This past weekend, Galya and I hosted a Real Food "day in the park" on Saturday, and a Stone Soup Party on Sunday, all to celebrate Jamie Oliver's Food Revolution Day, and the beauty of real food.
On Sunday, we invited friends to bring some simple, fresh, whole food ingredients, while we provided the metaphorical soup pot and the stone.
It was a resounding success, as we not only made a large variety of dishes, but we showed that good food can be simple and easy, particularly when the ingredients are fresh a healthy, and surrounded by a fun and positive attitude.
I can't remember all the dishes we made, because many weren't "dishes" at all; simple foods like seared steak don't need a name. Steamed green beans with ginger are simply steamed green beans with ginger, and no fancy recipe name is required.
As people arrived, Galya, our friend Rupina, and I started chopping, cleaning, and cooking, and in the end, course after simple, delicious course was laid out in front of our friends. Of the top of my head, I remember the simple steak, a chicken and mixed veggie stir fry, mango, citrus, pomegranate, and jicama salad, green beans and ginger, a chopped veggie salad, sauteed "flying saucer" summer squash, citrus glazed chicken with rosemary, and a variety of cut up fruits and veggies.
Good food was had by all, and I promise that there are great food pictures and recipes coming soon (I'm just waiting for the "film" to be "developed.").
In the end, all of this "Food Revolution" stuff is about the kids, right? Imagine how Galya and I felt when we got this message from our friend Jenna.
You gotta love that! It's definitely the kind of inspiration we need to keep pushing the Food Revolution message to more kids and families. Thanks, Jenna, for passing this along!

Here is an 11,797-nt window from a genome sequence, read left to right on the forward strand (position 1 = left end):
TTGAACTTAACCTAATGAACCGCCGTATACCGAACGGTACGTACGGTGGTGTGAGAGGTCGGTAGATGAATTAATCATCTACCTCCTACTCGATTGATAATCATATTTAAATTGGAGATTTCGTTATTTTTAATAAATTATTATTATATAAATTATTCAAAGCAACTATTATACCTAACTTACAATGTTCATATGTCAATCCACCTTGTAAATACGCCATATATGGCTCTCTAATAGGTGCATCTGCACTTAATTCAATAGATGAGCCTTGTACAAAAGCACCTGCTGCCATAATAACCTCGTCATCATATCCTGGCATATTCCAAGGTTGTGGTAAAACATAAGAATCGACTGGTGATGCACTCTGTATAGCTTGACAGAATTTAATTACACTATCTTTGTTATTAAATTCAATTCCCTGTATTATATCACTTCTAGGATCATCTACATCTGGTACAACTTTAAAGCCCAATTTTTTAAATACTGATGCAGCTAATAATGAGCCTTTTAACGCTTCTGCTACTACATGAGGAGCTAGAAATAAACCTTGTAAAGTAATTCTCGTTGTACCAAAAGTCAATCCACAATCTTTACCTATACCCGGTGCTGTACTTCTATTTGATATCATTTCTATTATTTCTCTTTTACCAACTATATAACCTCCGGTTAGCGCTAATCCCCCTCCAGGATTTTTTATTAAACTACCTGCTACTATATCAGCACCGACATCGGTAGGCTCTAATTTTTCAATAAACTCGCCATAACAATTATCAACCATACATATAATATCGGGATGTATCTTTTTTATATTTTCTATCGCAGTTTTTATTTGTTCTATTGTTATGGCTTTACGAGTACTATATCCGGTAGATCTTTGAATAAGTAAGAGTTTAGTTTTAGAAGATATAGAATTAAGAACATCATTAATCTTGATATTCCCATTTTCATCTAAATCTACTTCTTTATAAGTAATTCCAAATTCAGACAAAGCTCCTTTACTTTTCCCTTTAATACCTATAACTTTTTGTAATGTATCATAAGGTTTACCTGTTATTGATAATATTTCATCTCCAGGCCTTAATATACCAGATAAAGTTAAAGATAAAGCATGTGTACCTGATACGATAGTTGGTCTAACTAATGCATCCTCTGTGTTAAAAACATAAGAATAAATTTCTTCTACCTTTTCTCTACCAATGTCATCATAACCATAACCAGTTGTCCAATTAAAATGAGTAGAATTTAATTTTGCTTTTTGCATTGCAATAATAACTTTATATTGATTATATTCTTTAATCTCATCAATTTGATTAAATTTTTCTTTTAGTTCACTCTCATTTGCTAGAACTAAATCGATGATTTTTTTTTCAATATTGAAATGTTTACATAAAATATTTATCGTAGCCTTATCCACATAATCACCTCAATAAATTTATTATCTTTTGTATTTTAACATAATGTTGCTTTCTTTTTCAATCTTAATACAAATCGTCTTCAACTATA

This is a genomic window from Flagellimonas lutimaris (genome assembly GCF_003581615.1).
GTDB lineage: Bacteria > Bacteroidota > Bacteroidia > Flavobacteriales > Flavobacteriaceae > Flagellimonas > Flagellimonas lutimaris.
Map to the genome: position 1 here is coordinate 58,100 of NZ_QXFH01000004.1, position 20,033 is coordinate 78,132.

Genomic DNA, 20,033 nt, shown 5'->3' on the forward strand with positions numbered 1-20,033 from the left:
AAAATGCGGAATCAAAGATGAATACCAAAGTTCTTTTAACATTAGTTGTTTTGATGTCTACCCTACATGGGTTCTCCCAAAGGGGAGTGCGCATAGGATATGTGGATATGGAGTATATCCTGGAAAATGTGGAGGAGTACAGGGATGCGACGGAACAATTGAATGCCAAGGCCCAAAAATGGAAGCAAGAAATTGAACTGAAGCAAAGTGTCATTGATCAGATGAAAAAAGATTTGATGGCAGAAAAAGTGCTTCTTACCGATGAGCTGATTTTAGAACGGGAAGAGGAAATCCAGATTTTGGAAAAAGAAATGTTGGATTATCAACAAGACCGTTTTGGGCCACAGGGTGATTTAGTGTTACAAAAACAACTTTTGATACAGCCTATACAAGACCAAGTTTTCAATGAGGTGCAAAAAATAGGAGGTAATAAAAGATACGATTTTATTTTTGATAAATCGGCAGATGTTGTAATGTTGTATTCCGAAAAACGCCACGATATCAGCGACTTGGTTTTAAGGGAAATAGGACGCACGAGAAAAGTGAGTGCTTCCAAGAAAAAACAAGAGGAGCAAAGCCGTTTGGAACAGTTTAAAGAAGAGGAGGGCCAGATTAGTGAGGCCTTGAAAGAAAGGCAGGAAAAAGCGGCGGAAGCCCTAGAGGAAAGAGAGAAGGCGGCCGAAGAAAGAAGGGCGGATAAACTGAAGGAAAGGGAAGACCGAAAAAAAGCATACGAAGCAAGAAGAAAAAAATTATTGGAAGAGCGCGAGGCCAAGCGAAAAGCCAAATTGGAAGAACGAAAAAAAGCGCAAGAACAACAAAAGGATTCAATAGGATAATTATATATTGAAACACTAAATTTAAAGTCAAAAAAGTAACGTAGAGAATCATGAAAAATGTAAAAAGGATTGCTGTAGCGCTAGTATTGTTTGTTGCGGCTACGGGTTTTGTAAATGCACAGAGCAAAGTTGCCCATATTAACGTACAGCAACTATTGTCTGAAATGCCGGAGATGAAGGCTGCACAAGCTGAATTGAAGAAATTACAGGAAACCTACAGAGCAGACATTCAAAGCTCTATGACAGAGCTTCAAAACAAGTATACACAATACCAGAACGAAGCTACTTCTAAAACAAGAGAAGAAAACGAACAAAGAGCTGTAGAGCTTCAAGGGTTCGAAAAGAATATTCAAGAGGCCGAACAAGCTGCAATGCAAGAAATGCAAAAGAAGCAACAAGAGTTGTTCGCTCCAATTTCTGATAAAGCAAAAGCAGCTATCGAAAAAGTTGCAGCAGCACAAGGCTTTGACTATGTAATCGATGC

The Stone Soup Story
I don't remember when I didn't know the story of "Stone Soup," but over the past few weeks I've come to realize that not everyone has heard it yet. So, here it is!
Once a great famine swept the land. The starving people jealously hoarded whatever food they could, hiding it even from friends and neighbors. One day a wandering minstrel happened to pass through a village; he asked if he could stay for the night.
“You had better keep going,” he was told. “There’s no food here.”
“Don’t worry,” he said, “I have all that I need. I’ll be making stone soup tonight, and I have more than enough to share, should you be hungry.”
The minstrel walked off and pitched camp near the town square, made a large fire, and placed a pot full of water over it. When the water started to simmer, he drew a smooth stone from inside a soft bag, polished it carefully, and slipped it into the water. The villagers had never heard of stone soup, but they were now very intrigued. They watched from a distance, as the minstrel tended the pot, stirring occasionally with a long spoon, and licking his lips with anticipation. Soon, growls of hunger began to come from the stomachs of the villagers.
“I do love stone soup,” the minstrel said, loud enough for the eavesdropping villagers to hear. “Stone soup with onions is good when you can get it too, of course,” he added. He continued to stir, humming as he liked to do.
Soon one of the villagers slowly approached, offering out a few small onions. He gestured toward the pot. “Onions!” cheered the minstrel, adding them happily to the pot. “This reminds me of the salt beef and onion stone soup that I had last year. Now that was a soup to remember.”
After a few minutes, the village butcher stepped forward, smiling as he offered the minstrel some salt beef for the soup. ...and so it went, adding carrots, potatoes, cabbages, mushrooms, sausage, herbs, and spices, until the soup pot was brimming with a delicious soup; enough for all to share.
The villagers gathered around the soup pot, and the fire, staying long into the evening, eating, telling stories, singing, and dancing, while the minstrel played for them, but in the morning, they found that the minstrel had gone. Years later, long after the famine had ended, they still hummed his tunes, shared stories around the fire, and told their children about the finest stone soup that they’d ever had.